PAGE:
Women should think twice before buying their next pair of high heels or pumps, according to a statement from researchers at the Institute for Aging Research of Hebrew SeniorLife, Boston, in a new study of older adults and foot problems.The institute is an affiliate of Harvard Medical School.
The researchers found that the types of shoes women wear, specifically high heels, pumps, and sandals, may cause future hind-foot (heel and ankle) pain. Nearly 64% of women who reported hind-foot pain regularly wore these types of shoes at some point in their life, says the statement.
Alyssa B. Dufour, a graduate student in the institute’s musculoskeletal research program said in that statement that researchers "found an increased risk of hind-foot pain among women who wore shoes, such as high-heels or pumps, that lack support and sound structure."
Published in the October issue of the journal Arthritis Care & Research, the study is one of the first to examine the association between shoe wear–beyond just high-heel use– and foot pain. The researchers, who analyzed foot-examination data from more than 3,300 men and women in The Framingham Study, say past shoe wear among women is a key factor for hind-foot pain. They found no significant link between foot pain and the types of shoes men wear.
While foot pain is a common complaint in the US adult population–foot and toe symptoms are among the top 20 reasons for physician visits among those 65 to 74 years of age–relatively little is known about the causes of foot pain in older adults, according to the statement. Women are more likely than men to have foot pain; however, it is not known if this is due to a higher prevalence of foot deformities, underlying disease, shoe wear, or other lifestyle choices, it says.
From a list of 11 shoe types, study participants were asked about the one style of shoe they wear on a regular basis, what they regularly wore during five age periods in the past, and if they experience pain, aching, or stiffness in either foot on most days. Nearly 30% of women and 20% of men reported generalized foot pain, which is in line with other foot-pain studies. Dufour’s team, however, found a significant association in women who reported hind-foot pain and past shoe wear that included high heels and pumps.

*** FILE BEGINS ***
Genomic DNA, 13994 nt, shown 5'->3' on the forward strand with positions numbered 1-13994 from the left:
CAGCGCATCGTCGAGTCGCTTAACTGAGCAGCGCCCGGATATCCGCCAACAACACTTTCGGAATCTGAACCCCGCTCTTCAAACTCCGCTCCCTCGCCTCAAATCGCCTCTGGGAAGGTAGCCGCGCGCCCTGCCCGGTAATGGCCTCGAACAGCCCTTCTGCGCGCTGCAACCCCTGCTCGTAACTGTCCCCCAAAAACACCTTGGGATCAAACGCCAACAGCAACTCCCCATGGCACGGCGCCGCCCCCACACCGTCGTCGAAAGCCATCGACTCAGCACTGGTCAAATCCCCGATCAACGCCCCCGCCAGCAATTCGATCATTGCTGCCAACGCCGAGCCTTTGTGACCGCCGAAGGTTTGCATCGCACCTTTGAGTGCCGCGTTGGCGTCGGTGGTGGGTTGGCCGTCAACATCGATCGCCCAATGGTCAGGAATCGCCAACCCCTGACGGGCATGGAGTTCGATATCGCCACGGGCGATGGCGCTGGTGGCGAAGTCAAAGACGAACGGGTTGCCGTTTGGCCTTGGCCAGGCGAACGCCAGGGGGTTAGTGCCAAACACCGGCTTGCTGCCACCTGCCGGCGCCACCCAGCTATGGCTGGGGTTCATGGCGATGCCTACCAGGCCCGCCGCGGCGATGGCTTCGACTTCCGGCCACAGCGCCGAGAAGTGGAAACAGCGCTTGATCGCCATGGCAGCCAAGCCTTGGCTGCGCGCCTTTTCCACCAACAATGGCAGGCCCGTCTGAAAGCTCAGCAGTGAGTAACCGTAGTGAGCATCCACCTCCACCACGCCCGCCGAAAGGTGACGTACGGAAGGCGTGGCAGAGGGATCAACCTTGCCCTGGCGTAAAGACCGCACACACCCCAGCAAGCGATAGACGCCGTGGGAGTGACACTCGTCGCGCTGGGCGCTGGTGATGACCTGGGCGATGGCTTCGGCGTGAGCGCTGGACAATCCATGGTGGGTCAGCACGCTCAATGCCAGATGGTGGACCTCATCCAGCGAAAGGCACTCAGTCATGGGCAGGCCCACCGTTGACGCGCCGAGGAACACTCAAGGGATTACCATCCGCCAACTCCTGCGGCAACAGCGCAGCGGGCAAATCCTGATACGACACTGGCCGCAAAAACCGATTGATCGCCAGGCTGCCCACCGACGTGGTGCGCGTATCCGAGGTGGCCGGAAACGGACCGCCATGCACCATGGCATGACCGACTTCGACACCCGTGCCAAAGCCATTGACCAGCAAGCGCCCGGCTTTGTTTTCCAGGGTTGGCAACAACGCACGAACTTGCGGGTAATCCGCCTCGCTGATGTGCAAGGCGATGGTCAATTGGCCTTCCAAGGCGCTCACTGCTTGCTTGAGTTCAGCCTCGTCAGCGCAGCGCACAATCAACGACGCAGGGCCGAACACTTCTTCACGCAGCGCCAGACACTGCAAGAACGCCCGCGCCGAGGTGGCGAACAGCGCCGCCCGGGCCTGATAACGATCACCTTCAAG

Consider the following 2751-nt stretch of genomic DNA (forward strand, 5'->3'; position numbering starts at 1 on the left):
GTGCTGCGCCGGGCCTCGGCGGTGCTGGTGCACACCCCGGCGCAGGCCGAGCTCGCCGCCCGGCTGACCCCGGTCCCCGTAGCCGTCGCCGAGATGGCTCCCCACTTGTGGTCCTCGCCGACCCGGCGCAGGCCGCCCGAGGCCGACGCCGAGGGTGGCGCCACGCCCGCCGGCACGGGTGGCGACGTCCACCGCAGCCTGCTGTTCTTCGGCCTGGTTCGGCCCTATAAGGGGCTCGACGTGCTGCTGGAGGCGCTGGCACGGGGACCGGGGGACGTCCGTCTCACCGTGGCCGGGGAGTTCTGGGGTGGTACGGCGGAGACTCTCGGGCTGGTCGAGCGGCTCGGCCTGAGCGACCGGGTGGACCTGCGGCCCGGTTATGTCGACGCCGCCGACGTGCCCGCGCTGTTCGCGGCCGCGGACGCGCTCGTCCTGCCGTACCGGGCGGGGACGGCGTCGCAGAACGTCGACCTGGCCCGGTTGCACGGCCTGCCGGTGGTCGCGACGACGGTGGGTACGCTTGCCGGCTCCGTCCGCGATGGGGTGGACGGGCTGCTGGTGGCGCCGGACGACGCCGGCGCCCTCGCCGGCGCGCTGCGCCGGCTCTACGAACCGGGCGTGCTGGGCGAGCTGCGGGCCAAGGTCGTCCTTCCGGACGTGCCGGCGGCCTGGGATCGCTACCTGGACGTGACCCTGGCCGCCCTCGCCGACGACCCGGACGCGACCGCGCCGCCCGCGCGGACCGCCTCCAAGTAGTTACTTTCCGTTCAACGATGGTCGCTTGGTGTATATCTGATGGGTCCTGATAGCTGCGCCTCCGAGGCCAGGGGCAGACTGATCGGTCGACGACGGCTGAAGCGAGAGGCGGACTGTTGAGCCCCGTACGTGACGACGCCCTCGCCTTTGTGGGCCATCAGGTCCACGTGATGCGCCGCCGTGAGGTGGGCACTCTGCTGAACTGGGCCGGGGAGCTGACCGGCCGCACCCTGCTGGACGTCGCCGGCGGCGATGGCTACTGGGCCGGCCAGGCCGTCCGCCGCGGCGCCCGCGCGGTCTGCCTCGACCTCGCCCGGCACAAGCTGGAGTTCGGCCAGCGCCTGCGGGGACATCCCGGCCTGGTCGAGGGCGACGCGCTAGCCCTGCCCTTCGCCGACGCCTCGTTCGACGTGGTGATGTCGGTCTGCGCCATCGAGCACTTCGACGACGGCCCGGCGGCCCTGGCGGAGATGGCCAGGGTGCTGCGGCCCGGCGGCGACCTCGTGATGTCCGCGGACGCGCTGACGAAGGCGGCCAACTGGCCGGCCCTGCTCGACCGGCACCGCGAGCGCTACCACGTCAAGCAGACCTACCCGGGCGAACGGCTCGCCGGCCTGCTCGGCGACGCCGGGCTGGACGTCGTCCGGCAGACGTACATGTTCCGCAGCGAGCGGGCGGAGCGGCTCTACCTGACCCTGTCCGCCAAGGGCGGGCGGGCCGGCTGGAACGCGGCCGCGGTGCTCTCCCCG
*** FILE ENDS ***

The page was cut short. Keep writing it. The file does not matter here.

The shoe types were classified as "poor" (high heels, pumps, sandals, slippers), "average" (hard- or rubber-soled shoes and work boots), and "good" (athletic and casual sneakers). More than 60% of women reported wearing "poor" shoes in the past, compared to only 2% of men (13% of women said they currently wear "poor" shoes).
When we walk, a significant biomechanical shock is delivered to the foot each time our heel strikes the ground. "Good" shoes, such as sneakers and other athletic footwear, often have soles and other features that soften this shock and protect the foot, says the statement. The heel and ankle take the brunt of this shock, which may be why women who wear high-heeled shoes often report pain in this part of the foot.
"Young women," says Dufour, "should make careful choices regarding their shoe types in order to potentially avoid hind-foot pain later in life."
Poor-fitting shoes can cause a number of foot problems for diabetics and nondiabetics alike, and they can cause bunions, corns, calluses, hammertoes, and other disabling foot problems that are a significant public health risk in the United States, says the statement. More than 43 million Americans have foot problems, many of which are serious enough to warrant medical attention, it says
Dufour suggests the following tips for making sure your shoes fit properly:
Comfort–rather than style or fashion–should rule shoe selection.
Judge shoes by how they fit, not by the size marked on the box; shoe sizes vary by brand and style.
Have both feet measured when you purchase shoes; foot size increases with age.
Fit shoes to your longest foot; most people have one foot that is larger than the other.
Avoid high heels and shoes with pointed or tapered toes.
Fit shoes at the end of the day when your feet are their longest.
Try on both shoes and walk a few steps to make sure they are comfortable.
When the shoes are on, wiggle your toes to ensure that you can move them freely.
Dufour says to keep in mind this basic principle: your shoes should conform to the shape of your foot–your feet should never conform to the shoes.
[Source: Hebrew SeniorLife Institute for Aging Research]